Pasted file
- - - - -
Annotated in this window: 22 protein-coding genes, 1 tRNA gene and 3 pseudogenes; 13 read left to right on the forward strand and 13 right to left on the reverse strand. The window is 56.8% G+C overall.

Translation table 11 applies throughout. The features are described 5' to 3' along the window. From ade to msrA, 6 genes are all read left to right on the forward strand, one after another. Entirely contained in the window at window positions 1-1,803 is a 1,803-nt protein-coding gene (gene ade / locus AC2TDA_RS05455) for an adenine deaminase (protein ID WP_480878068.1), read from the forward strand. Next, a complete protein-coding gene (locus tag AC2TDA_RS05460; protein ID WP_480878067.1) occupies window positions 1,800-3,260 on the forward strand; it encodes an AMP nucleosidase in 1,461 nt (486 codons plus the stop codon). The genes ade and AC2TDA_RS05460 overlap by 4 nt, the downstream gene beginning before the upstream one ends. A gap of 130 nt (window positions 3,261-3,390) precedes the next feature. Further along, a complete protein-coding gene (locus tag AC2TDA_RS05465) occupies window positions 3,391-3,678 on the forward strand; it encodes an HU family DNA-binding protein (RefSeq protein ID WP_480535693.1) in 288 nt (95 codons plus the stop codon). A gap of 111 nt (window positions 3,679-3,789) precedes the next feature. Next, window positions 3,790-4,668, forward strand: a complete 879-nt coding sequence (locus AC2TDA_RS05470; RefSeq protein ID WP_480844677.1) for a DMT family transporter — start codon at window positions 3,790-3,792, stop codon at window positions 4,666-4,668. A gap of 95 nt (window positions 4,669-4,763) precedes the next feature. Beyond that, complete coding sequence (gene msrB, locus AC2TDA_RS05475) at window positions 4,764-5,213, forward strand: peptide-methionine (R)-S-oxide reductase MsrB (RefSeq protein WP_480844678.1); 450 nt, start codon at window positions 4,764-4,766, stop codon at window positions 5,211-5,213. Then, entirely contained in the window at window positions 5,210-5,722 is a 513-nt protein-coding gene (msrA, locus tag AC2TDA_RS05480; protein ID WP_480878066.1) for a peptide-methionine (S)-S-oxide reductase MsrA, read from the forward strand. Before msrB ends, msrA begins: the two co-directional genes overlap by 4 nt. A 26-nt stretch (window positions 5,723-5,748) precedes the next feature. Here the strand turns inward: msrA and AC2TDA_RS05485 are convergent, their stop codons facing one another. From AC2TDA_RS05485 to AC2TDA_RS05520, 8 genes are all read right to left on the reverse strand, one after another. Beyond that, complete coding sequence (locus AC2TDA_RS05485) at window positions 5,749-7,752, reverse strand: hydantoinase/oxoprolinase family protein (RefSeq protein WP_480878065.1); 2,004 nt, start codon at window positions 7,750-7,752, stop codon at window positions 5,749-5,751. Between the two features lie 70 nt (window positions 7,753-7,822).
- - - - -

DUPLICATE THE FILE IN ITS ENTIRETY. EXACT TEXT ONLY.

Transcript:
Annotated in this window: 22 protein-coding genes, 1 tRNA gene and 3 pseudogenes; 13 read left to right on the forward strand and 13 right to left on the reverse strand. The window is 56.8% G+C overall.

Translation table 11 applies throughout. The features are described 5' to 3' along the window. From ade to msrA, 6 genes are all read left to right on the forward strand, one after another. Entirely contained in the window at window positions 1-1,803 is a 1,803-nt protein-coding gene (gene ade / locus AC2TDA_RS05455) for an adenine deaminase (protein ID WP_480878068.1), read from the forward strand. Next, a complete protein-coding gene (locus tag AC2TDA_RS05460; protein ID WP_480878067.1) occupies window positions 1,800-3,260 on the forward strand; it encodes an AMP nucleosidase in 1,461 nt (486 codons plus the stop codon). The genes ade and AC2TDA_RS05460 overlap by 4 nt, the downstream gene beginning before the upstream one ends. A gap of 130 nt (window positions 3,261-3,390) precedes the next feature. Further along, a complete protein-coding gene (locus tag AC2TDA_RS05465) occupies window positions 3,391-3,678 on the forward strand; it encodes an HU family DNA-binding protein (RefSeq protein ID WP_480535693.1) in 288 nt (95 codons plus the stop codon). A gap of 111 nt (window positions 3,679-3,789) precedes the next feature. Next, window positions 3,790-4,668, forward strand: a complete 879-nt coding sequence (locus AC2TDA_RS05470; RefSeq protein ID WP_480844677.1) for a DMT family transporter — start codon at window positions 3,790-3,792, stop codon at window positions 4,666-4,668. A gap of 95 nt (window positions 4,669-4,763) precedes the next feature. Beyond that, complete coding sequence (gene msrB, locus AC2TDA_RS05475) at window positions 4,764-5,213, forward strand: peptide-methionine (R)-S-oxide reductase MsrB (RefSeq protein WP_480844678.1); 450 nt, start codon at window positions 4,764-4,766, stop codon at window positions 5,211-5,213. Then, entirely contained in the window at window positions 5,210-5,722 is a 513-nt protein-coding gene (msrA, locus tag AC2TDA_RS05480; protein ID WP_480878066.1) for a peptide-methionine (S)-S-oxide reductase MsrA, read from the forward strand. Before msrB ends, msrA begins: the two co-directional genes overlap by 4 nt. A 26-nt stretch (window positions 5,723-5,748) precedes the next feature. Here the strand turns inward: msrA and AC2TDA_RS05485 are convergent, their stop codons facing one another. From AC2TDA_RS05485 to AC2TDA_RS05520, 8 genes are all read right to left on the reverse strand, one after another. Beyond that, complete coding sequence (locus AC2TDA_RS05485) at window positions 5,749-7,752, reverse strand: hydantoinase/oxoprolinase family protein (RefSeq protein WP_480878065.1); 2,004 nt, start codon at window positions 7,750-7,752, stop codon at window positions 5,749-5,751. Between the two features lie 70 nt (window positions 7,753-7,822).